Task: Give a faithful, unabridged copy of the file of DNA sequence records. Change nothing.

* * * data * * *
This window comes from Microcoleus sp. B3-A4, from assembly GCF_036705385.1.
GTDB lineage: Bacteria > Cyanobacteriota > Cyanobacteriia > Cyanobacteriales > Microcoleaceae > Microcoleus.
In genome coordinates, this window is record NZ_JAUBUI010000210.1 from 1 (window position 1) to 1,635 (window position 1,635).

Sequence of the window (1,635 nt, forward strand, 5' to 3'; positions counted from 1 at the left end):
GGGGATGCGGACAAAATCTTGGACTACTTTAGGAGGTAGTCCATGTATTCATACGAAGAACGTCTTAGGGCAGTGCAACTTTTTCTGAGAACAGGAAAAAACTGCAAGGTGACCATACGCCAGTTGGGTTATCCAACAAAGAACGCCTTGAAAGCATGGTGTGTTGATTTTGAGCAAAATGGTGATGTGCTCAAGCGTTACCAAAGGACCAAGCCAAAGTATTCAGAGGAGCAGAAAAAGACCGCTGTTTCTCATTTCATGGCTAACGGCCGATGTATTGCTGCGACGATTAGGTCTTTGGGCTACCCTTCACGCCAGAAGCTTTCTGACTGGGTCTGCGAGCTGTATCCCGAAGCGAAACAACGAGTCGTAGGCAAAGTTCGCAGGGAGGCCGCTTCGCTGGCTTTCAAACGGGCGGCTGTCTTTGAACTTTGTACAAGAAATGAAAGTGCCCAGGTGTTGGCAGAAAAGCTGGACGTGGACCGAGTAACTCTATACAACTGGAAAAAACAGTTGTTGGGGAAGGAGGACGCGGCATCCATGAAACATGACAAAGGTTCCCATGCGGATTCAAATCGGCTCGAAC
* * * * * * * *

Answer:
This window comes from Microcoleus sp. B3-A4, from assembly GCF_036705385.1.
GTDB lineage: Bacteria > Cyanobacteriota > Cyanobacteriia > Cyanobacteriales > Microcoleaceae > Microcoleus.
In genome coordinates, this window is record NZ_JAUBUI010000210.1 from 1 (window position 1) to 1,635 (window position 1,635).

Sequence of the window (1,635 nt, forward strand, 5' to 3'; positions counted from 1 at the left end):
GGGGATGCGGACAAAATCTTGGACTACTTTAGGAGGTAGTCCATGTATTCATACGAAGAACGTCTTAGGGCAGTGCAACTTTTTCTGAGAACAGGAAAAAACTGCAAGGTGACCATACGCCAGTTGGGTTATCCAACAAAGAACGCCTTGAAAGCATGGTGTGTTGATTTTGAGCAAAATGGTGATGTGCTCAAGCGTTACCAAAGGACCAAGCCAAAGTATTCAGAGGAGCAGAAAAAGACCGCTGTTTCTCATTTCATGGCTAACGGCCGATGTATTGCTGCGACGATTAGGTCTTTGGGCTACCCTTCACGCCAGAAGCTTTCTGACTGGGTCTGCGAGCTGTATCCCGAAGCGAAACAACGAGTCGTAGGCAAAGTTCGCAGGGAGGCCGCTTCGCTGGCTTTCAAACGGGCGGCTGTCTTTGAACTTTGTACAAGAAATGAAAGTGCCCAGGTGTTGGCAGAAAAGCTGGACGTGGACCGAGTAACTCTATACAACTGGAAAAAACAGTTGTTGGGGAAGGAGGACGCGGCATCCATGAAACATGACAAAGGTTCCCATGCGGATTCAAATCGGCTCGAAC